Near Dolores, the Stoner Mesa, Stoner Creek and Spring Creek trails have also been reopened as activity on the Spring Creek Fire has slowed. The fire estimated at 550 acres was a Wildland Use Fire and was being allowed to burn for the benefits of wildfire.

Cautionary signs have been posted at the trailheads warning users of snags and fire-weakened green trees that could fall at any time but especially during weather events like rain or wind storms.

Meanwhile, two fires in the region continue to burn. Firefighters are working to contain a small fire burning in Cross Canyon, about 9 miles south of Dove Creek in the Canyons of the Ancients National Monument. The 50-acre fire is believed to have been started by lightning. Over the weekend, the Campbell Fire near Nucla spread to approximately 4,500 acres and was the primary cause of hazy skies in Durango.

Tests find local spread of West Nile

The San Juan Basin Health Department reports that recent tests show that area mosquitoes are infected with West Nile virus.A cooperative testing arrangement between the Florida Mosquito Control District and the Animas Mosquito Control District has identified a high concentration of infected mosquitoes south of Durango.

The two districts set up a trapping site along their contiguous border south of Durango. After one night of trapping, 157 of the mosquitoes most likely to carry the virus were caught. The districts then tested two pools created from the trap and they both tested positive for West Nile Virus.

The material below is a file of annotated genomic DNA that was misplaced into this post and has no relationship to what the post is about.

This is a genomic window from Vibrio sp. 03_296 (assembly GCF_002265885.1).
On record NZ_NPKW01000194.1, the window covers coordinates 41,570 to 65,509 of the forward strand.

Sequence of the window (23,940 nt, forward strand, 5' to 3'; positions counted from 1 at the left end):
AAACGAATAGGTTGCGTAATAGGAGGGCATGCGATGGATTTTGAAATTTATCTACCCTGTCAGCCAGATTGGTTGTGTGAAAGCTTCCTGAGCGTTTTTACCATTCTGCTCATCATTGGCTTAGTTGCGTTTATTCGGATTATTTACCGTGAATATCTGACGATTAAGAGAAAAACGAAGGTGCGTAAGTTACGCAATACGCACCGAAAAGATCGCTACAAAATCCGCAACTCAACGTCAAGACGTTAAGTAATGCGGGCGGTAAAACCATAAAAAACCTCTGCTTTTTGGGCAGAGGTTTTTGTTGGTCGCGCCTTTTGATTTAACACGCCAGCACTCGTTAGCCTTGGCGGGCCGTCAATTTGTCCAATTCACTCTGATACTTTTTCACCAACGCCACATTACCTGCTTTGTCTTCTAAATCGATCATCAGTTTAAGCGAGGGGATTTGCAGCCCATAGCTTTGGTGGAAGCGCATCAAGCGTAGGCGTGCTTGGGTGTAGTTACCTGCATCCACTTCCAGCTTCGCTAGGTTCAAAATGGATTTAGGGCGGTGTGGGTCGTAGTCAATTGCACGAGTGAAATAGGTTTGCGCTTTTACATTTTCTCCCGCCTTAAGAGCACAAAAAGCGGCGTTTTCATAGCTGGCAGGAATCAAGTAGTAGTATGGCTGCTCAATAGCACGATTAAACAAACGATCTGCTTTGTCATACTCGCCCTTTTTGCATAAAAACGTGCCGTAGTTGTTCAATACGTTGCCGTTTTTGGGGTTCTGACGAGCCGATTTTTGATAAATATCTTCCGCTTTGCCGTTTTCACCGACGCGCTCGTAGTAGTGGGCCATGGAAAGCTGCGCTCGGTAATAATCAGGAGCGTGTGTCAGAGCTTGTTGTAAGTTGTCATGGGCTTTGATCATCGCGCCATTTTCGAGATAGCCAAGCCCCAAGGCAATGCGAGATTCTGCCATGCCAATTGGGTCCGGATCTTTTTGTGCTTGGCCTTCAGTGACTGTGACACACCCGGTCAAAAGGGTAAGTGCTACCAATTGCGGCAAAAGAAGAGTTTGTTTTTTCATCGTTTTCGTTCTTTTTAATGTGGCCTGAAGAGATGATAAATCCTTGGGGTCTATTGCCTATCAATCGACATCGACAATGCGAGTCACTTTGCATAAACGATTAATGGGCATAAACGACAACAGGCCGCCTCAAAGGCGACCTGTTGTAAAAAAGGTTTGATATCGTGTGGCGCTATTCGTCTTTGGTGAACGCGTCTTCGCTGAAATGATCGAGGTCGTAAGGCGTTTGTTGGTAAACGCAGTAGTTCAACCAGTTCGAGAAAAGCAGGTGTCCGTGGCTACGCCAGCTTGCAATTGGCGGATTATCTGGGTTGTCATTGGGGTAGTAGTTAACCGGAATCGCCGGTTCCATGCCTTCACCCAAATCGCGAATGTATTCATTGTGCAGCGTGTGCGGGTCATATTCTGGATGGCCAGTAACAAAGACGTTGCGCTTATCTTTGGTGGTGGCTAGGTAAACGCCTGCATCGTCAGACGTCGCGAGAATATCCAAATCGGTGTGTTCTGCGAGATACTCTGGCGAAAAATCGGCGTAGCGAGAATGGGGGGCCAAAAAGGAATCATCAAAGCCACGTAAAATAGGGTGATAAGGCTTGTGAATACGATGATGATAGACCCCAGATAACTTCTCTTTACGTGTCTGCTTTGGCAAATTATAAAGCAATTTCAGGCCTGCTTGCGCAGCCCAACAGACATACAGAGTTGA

The districts said that their findings indicate that the virus is becoming more widespread in La Plata County. As a result, they urged people to protect themselves and their families by minimizing exposure to mosquito bites.

For more information, call the La Plata County and City of Durango Infoline at 385-INFO x2260.

HD Mountains meetings coming up

Local residents have two final opportunities to speak up about the proposed drilling of gas wells in the HD Mountains. On July 14, more than 200 people packed into the Bayfield High School cafetorium and most of them spoke out against drilling plans.